Maggie Atkinson: I will take you back, if I may, to when I was an adviser in Birmingham city council, where there were quite large numbers of home-educated children—it is getting on for 20 years now since I worked in Birmingham. At that time, as an adviser I had a right and a duty not only to knock on the doors of people who were choosing electively to educate their children at home, but simply to go into their premises and, on the most headline of bases, to look at whether the environment was right, whether there were age-appropriate materials in use, and whether the children seemed okay. They were never interviewed on their own, they were never taken on one side, they were never taken away from their parents and there was never any really intrusive work that I did as an adviser from Birmingham city council. I felt it was entirely appropriate, and it was within the bounds of reason. In the last two to three years, the regulations are such that I can go no further than the doorstep. I have absolutely no doubt that the vast majority of families who choose electively to educate their children at home are doing so for entirely right reasons, for entirely honourable, fair, just, creative and admirable reasons. But I would give you two words, and they are the first and second names of the child who died—Khyra Ishaq. I do not think that it is taking a sledgehammer to crack a nut simply to be able to go across the doorstep of the home where a child is being electively home educated. Not to interfere, not to insist, not to direct, but simply to check that they are as safe as you need them to be. Khyra Ishaq was electively home educated and withdrawn from the roll of her school in Birmingham, and within 10 weeks she had starved to death. That may be an extreme case, and horrible and dreadful, and it happens very, very, very rarely indeed. None the less, it happened.

  Q37 Paul Holmes: Who rewrote the rules to stop you going across the doorstep in the way that you did 20 years ago?

  Maggie Atkinson: My understanding is that it was statutory guidance that was rewritten within the Department.

  Q38 Annette Brooke: May I slightly revisit this idea of you not being political? Obviously, political with a small "p" to me implies an agent of change—not necessarily party political. Surely you see the Children's Commissioner's remit as being an agent for change for children and young people in this country.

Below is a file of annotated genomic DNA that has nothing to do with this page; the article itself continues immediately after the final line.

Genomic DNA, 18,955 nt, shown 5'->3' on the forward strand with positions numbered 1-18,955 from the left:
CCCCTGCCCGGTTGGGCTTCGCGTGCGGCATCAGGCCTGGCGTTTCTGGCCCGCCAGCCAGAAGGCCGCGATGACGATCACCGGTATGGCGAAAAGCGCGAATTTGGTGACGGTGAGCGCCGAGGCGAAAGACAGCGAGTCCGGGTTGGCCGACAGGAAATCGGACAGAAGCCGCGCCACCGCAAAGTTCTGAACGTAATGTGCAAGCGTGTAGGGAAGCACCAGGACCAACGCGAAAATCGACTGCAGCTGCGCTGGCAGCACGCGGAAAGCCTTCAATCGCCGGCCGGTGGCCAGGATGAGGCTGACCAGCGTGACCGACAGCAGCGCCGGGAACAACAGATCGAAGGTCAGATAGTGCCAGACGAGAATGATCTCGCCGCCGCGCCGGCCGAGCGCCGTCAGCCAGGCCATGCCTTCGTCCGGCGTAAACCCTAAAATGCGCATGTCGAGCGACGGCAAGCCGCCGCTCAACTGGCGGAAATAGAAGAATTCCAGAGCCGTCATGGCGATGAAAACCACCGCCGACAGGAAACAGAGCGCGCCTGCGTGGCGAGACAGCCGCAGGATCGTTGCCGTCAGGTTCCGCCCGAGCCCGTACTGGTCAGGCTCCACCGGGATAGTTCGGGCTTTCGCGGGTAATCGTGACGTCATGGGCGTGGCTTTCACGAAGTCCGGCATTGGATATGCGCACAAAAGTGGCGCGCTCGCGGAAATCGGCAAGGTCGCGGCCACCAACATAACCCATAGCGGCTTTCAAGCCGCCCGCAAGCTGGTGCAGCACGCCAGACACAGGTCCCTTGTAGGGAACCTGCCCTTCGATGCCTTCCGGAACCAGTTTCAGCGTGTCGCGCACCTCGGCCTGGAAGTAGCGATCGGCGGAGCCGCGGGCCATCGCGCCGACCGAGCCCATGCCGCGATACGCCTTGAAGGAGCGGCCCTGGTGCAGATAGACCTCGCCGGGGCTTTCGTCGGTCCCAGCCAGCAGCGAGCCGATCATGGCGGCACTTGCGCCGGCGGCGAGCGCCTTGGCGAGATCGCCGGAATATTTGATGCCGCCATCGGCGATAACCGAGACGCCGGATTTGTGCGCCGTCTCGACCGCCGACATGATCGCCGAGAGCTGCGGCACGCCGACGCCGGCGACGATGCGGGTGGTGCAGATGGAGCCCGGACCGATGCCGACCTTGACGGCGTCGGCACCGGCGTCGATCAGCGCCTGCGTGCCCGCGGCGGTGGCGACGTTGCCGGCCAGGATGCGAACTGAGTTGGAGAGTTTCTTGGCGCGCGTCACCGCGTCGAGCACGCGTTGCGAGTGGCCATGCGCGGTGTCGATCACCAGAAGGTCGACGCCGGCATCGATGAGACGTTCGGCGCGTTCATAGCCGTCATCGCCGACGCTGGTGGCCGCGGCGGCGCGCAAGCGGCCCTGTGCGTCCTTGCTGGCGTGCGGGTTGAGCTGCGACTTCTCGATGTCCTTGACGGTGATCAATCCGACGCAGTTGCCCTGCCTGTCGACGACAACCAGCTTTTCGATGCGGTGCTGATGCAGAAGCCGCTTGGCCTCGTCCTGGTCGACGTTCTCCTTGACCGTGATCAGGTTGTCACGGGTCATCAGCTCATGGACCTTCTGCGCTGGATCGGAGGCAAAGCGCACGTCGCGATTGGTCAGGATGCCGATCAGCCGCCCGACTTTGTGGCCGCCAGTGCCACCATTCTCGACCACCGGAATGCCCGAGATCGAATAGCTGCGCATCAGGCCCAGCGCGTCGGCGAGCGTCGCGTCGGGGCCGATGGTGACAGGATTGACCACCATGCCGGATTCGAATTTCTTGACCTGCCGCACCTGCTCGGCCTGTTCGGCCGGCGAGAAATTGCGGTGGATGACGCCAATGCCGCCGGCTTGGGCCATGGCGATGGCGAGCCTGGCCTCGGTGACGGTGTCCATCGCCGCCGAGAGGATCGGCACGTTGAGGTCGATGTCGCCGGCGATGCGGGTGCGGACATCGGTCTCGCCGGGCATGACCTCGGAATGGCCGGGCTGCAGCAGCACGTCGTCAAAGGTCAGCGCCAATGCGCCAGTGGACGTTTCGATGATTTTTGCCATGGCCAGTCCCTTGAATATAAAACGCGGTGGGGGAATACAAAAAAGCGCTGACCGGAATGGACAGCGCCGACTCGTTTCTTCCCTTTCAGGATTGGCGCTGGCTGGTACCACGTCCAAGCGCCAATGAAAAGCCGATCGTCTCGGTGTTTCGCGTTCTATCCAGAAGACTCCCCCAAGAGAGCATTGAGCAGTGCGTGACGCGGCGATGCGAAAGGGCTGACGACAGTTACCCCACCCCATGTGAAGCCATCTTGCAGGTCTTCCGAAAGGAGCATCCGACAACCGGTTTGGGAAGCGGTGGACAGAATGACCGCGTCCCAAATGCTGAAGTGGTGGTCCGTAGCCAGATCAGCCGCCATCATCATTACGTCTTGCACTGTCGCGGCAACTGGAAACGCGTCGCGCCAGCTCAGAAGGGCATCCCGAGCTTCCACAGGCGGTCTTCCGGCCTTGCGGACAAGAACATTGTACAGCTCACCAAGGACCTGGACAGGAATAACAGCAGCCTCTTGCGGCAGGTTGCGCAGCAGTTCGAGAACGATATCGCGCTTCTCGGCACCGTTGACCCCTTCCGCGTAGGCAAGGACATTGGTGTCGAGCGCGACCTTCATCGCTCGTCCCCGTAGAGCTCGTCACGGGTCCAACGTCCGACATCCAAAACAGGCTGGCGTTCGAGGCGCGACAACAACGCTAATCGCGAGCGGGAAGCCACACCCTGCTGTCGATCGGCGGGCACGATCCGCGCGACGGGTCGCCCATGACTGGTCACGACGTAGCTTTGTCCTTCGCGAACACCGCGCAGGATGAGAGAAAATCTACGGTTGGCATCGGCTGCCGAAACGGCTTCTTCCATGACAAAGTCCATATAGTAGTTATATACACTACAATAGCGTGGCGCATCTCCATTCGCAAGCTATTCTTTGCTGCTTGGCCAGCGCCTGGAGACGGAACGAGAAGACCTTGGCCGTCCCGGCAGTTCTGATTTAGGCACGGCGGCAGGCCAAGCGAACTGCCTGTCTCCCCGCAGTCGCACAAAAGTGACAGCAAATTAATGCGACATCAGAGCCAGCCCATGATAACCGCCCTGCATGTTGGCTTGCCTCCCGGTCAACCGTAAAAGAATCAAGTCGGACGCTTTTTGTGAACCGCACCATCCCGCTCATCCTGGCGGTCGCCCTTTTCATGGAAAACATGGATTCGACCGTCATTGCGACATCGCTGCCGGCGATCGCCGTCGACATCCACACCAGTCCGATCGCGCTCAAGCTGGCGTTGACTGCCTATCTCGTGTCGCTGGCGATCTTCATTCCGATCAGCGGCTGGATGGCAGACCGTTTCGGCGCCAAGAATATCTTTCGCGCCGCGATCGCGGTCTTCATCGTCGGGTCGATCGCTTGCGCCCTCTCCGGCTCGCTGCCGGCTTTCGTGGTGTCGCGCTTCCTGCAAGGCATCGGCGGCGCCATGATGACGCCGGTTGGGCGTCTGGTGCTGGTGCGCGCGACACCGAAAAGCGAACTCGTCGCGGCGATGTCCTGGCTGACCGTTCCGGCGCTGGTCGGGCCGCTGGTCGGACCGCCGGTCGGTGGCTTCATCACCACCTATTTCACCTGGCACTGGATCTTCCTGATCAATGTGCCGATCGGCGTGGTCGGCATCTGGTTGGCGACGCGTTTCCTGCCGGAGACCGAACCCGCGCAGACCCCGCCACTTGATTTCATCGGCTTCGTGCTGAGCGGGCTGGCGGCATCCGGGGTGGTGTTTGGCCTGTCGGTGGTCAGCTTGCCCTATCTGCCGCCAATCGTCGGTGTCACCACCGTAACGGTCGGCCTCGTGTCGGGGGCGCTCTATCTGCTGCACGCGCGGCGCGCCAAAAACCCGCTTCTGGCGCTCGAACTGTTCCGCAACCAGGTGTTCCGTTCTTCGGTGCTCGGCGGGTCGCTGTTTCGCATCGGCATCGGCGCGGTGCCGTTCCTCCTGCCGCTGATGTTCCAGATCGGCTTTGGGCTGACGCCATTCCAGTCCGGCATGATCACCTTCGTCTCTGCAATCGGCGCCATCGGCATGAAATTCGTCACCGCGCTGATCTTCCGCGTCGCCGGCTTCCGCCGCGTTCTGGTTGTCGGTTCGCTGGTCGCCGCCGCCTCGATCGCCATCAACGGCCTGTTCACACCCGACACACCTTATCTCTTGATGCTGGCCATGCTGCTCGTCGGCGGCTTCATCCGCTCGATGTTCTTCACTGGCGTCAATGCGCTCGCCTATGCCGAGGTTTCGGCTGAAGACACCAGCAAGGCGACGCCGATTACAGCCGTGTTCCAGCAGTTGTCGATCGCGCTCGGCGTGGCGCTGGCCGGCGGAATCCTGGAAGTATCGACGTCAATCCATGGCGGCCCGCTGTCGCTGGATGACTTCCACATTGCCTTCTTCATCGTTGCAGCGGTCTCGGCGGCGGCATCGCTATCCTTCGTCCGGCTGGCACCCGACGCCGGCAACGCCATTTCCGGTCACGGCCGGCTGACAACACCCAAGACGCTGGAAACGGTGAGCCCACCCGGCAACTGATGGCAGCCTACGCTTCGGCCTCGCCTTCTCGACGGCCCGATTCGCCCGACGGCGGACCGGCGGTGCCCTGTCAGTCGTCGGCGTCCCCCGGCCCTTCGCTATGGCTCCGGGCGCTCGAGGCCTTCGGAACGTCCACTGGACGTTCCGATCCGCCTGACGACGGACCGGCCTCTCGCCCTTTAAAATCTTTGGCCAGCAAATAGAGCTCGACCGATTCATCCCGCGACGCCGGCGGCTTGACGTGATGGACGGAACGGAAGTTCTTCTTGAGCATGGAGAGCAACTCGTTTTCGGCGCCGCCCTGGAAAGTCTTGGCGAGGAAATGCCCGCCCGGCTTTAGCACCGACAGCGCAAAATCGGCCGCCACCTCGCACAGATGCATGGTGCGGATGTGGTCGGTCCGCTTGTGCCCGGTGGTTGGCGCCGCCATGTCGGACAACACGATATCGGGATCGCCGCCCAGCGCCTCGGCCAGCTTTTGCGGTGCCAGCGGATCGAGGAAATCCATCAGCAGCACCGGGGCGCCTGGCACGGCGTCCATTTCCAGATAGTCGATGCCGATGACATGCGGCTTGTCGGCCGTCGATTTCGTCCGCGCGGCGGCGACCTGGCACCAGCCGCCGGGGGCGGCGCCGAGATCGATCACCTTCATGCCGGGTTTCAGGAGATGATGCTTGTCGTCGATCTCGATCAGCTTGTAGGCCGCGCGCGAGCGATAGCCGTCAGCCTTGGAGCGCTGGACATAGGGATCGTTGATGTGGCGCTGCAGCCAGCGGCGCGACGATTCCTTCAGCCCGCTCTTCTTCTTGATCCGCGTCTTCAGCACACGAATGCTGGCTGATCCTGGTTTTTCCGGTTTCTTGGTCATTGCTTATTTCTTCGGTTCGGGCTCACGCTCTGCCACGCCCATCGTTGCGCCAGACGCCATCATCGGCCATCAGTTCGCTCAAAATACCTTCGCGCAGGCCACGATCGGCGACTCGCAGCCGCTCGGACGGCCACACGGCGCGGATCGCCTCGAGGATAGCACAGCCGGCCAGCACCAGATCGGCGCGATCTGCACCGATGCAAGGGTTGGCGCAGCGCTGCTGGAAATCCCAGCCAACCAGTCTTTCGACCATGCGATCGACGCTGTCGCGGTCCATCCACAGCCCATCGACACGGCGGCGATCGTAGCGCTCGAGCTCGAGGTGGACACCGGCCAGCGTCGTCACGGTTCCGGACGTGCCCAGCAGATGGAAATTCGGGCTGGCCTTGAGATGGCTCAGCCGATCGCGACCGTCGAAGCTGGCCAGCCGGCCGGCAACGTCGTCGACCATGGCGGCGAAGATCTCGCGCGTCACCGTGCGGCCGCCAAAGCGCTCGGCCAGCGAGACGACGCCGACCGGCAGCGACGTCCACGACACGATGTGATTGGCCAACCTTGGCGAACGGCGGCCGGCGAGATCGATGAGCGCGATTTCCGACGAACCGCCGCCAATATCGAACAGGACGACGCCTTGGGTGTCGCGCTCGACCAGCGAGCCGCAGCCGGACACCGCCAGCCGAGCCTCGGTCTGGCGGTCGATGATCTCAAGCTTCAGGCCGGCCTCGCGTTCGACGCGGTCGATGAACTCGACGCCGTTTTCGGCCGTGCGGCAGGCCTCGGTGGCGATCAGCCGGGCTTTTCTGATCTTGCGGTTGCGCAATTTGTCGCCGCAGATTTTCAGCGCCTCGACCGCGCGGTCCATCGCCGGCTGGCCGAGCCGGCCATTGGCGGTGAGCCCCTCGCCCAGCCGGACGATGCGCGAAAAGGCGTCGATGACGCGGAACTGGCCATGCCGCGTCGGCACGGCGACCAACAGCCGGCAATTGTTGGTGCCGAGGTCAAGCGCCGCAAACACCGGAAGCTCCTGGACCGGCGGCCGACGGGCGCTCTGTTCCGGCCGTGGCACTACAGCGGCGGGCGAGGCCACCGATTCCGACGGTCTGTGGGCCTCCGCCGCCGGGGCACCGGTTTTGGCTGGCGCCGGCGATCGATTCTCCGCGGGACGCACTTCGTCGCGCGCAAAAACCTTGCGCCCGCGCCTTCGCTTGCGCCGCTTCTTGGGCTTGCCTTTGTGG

Maggie Atkinson: It is not an agent of change for change's sake. Naturally, there will be issues that the commissioner raises where she considers that children are not being given a fair deal by the nation's media, for example. Where there is the possibility of a set of articles such as those that appeared in The Guardian on Saturday about young men in this country, which were very positive and very balanced, the commissioner has, I think, an absolute duty to push the media to do more of that sort of reporting, because about 72% of reporting on children in the media is negative. Actually, only about 5% of children are involved in anything nefarious or offending. So, redressing that sort of balance—absolutely, as an agent of change. Redressing the sort of issues that we know are beginning to come to the fore in young offenders institutions about restraint, isolation, searching, physical techniques—absolutely. The commissioner has a right and a duty to say something very strong about that, but they should be as informed as possible by the voice of the child and the young person, and it should not simply be because the commissioner has a bee in her bonnet. The campaigning that the commissioner does is strongly limited by the fact that she is speaking not for herself but on behalf of the nation's children and young people.

  Q39 Annette Brooke: To what extent will you be speaking on behalf of children but within the framework of the United Nations convention on the rights of the child?

  Maggie Atkinson: The post has to have regard to the UNCRC. You will know from reading the Children's Plan for 2020 that the writing team tried to work out where the two matched. I don't think that you can possibly expect to be slavishly connected to it. We celebrate its 20th birthday on 20 November at Lancaster House—rightly so, I think. You could never argue with a great deal of what is in it: that children have the right not to be in an army until they are at least 15 years of age, for example, because they are still children. There are elements of the United Nations convention that are such common sense and ingrained into our civil rights that there is no argument; but to be slavishly connected to it would be as limiting a factor as taking no notice of it at all.

2   Note by witness: The DCSF Children and Youth Board is made up of 25 children and young people under 18. They apply through local children's and youth organisations, they are selected by the National Children's Bureau through application and a selection day. They represent children of different ages, background, ethnicity and geographic location. Back

3   Note by witness: The label "dual key" is in inverted commas because, although Ministers from MoJ and DCSF have shared platforms and made joint statements as part of the implementation of the 2020 Children's Plan, it may be that formal arrangements labelled "dual key" are not in place as such. Back

4   Note by witness: This description is of course partial. Children and young people are also a positive force for good in their families and communities, and this description is not meant to decry that. Back